Essentiality of MIE and KE1:
Evidence from mutation and knockout models demonstrates that perturbation of VGSC function during development impairs nervous system structure and function. Knockout and mutant mouse models of sodium channel α subunits demonstrate varying degrees of adverse outcomes associated with loss or alteration of specific channel subunits. When mRNA for the Nav 1.2 subunit was reduced by approximately 85%, mice exhibited reduced levels of electrical excitability, had high levels of apoptotic neurons in the brainstem and cortex, and died from severe hypoxia within 1–2 days of birth (Planells-Cases et al., 2000).
In insects, only VGSCα are codified. Pyrethroid resistant, or knockdown-resistant houseflies are well known. As this mutation does not alter expression or localisation of the VGSC, it was suspected to alter the affinity of the channel for pyrethroids. Expression of this mutant channel in Xenopus laevis oocytes resulted in VGSCs that were 10-fold less sensitive to cismethirin as assessed using voltage-clamp experiments (Wakeling et al., 2012).
In humans, some mutations have been identified in genes coding for VGSC subunits that result in neuronal hyperexcitability due to subtle changes in channel gating and inactivation (Meisler et al., 2001), these mutations have been linked to various forms of epilepsy (Shafer et al., 2005; Chahine 2018).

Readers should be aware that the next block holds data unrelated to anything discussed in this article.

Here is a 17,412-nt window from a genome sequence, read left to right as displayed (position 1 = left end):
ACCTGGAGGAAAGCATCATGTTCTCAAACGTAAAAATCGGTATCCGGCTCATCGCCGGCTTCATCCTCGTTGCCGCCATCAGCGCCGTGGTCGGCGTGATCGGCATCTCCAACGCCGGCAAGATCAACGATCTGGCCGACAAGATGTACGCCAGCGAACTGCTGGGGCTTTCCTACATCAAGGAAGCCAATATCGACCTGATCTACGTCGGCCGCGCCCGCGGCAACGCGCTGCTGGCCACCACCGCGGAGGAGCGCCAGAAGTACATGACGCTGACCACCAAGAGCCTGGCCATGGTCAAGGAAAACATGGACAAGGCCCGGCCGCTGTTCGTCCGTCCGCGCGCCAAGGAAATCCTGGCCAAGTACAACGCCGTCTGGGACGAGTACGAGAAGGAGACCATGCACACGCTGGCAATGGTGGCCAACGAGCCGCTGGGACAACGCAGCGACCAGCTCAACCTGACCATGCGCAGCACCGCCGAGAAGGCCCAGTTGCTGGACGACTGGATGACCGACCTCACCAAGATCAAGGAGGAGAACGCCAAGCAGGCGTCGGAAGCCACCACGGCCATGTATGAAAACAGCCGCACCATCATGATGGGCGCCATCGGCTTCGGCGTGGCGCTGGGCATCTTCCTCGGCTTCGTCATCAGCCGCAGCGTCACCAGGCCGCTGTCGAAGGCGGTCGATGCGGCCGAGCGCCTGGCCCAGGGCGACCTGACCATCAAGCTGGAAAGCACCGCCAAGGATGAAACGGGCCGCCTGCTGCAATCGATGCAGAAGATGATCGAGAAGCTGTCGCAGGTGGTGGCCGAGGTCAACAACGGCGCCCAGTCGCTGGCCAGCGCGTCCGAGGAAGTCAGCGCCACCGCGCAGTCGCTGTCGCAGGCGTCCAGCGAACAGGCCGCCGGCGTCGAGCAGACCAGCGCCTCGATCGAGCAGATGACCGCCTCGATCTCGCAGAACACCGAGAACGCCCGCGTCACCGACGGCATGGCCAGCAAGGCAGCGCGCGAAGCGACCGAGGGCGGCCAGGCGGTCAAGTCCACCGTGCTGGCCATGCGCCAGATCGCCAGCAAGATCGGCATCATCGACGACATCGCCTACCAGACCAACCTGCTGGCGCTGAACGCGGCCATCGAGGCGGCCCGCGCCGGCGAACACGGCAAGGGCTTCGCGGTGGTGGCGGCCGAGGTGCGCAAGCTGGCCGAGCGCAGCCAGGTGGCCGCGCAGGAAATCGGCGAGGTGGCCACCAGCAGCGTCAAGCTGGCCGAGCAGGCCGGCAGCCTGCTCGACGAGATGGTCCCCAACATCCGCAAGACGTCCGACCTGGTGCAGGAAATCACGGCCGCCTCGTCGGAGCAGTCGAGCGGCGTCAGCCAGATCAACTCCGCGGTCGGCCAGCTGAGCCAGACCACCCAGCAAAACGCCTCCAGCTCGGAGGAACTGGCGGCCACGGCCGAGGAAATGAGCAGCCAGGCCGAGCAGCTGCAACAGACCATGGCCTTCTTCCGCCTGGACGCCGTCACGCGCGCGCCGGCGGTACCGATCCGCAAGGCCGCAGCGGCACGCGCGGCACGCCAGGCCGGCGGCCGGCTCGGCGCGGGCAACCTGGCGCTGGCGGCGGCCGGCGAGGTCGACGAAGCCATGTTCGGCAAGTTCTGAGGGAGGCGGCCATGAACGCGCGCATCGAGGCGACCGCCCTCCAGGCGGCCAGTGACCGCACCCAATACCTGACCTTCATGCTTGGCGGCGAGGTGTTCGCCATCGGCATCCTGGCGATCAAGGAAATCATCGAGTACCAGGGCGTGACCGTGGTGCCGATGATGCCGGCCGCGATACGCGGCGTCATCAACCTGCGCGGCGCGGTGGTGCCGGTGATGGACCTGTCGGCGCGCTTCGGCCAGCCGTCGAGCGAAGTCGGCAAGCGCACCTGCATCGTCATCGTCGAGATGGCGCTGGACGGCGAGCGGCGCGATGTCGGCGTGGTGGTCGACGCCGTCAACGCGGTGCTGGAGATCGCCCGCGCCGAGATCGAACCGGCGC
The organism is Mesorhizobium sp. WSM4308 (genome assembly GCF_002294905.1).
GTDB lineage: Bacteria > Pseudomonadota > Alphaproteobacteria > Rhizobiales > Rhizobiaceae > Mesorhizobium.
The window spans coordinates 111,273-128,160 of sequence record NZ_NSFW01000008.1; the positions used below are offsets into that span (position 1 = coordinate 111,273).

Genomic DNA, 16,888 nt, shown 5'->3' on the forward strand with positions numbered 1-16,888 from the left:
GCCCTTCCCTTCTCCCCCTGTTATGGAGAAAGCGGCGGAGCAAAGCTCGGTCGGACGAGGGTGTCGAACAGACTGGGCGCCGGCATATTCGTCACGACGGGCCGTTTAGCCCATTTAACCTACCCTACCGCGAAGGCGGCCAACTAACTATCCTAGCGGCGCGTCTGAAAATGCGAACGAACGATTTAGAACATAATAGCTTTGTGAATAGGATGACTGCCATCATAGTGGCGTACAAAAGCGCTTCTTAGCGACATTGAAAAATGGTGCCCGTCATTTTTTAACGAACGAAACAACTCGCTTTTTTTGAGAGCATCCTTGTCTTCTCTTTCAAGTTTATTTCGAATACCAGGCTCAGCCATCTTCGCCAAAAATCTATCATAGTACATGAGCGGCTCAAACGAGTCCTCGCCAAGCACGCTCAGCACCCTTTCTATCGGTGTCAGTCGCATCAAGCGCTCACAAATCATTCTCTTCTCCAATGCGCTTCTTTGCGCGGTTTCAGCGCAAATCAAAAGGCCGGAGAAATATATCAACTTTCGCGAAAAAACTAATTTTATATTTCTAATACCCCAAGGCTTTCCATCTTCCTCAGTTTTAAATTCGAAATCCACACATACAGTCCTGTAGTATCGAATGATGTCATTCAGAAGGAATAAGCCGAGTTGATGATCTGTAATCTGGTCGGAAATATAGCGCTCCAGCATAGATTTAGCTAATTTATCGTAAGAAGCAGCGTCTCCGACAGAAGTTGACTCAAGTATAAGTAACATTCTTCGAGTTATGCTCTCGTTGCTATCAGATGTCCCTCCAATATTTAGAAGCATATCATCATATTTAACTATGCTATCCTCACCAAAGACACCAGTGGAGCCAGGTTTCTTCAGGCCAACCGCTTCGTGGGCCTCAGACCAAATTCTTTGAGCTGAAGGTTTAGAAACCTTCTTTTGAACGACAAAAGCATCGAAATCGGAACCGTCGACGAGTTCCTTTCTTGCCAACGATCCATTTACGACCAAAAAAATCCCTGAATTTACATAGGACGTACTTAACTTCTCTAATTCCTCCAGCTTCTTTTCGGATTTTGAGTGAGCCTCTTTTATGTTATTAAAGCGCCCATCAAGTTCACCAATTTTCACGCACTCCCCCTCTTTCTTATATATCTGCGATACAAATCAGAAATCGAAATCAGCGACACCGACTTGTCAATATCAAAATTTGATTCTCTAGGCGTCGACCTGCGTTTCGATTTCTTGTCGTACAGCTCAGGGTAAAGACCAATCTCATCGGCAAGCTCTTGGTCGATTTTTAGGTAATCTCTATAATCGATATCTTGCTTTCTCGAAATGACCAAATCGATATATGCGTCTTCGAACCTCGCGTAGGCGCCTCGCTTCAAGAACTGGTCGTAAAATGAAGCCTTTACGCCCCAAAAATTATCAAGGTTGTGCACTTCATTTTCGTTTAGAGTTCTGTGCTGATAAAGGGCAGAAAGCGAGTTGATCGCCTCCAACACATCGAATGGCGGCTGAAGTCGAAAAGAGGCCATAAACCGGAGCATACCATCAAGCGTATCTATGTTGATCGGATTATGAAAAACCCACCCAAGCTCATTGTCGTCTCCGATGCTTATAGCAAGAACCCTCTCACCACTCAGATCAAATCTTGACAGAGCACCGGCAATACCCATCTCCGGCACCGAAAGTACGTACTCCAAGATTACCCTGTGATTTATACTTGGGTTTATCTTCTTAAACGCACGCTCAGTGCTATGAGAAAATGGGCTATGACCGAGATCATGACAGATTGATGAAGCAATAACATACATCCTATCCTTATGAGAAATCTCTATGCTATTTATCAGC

Pyrethroids, like these mutations, alter VGSC activation, inactivation and neuronal excitability. However, the mechanisms and magnitude of mutational versus pyrethroid effects are different as well as the duration of the effect.
Essentiality of KE1 and KE2:
The sodium channel modulator veratridine (VTD) produce the same effect as deltamethrin. In patch recording, this compound rapidly reduced the number of sEPSC without affecting the number of individual burst, but at higher concentration (1 mM) completely removed all sEPSC activity without affecting mEPSC frequency, similar to treatment to TTX (Meyer et al., 2008). Both events – sE(I)PSCs and mE(I)PSCs – are similar in the fact that they occur without any artificial stimulation. The difference between sE(I)PSCs and mE(I)PSCs is coming from the fact that for the sE(I)PSCs there is a chance of action potential-driven events due to intrinsic properties of presynaptic cell and/or network activity. All the mE(I)PSCs, in turn, are recorded in the presence of tetrodotoxin (TTX) which blocks action potential formation and its propagation, therefore mE(I)PSCs are more ‘spontaneous’ events than sE(I)PSCs and can be further used for the quantification of readily releasable pool size. So, it is useful to take both sE(I)PSCs and mE(I)PSCs from the same cell. First, one can record the sE(I)PSCs and then, by adding TTX into the bath solution the mE(I)PSCs. Having both sE(I)PSCs and mE(I)PSCs can help to understand where the changes in synaptic transmission are coming from, i.e. whether it is from the presynaptic side, or postsynaptic or both (Mayer et al., 2008). Titration with tetrodotoxin (TTX) produces a concentration-dependent reduction in the deltamethrin dependent calcium influx, indicating that the alteration in firing rate is consequent to the disruption in the VGSC (Cao et al., 2011).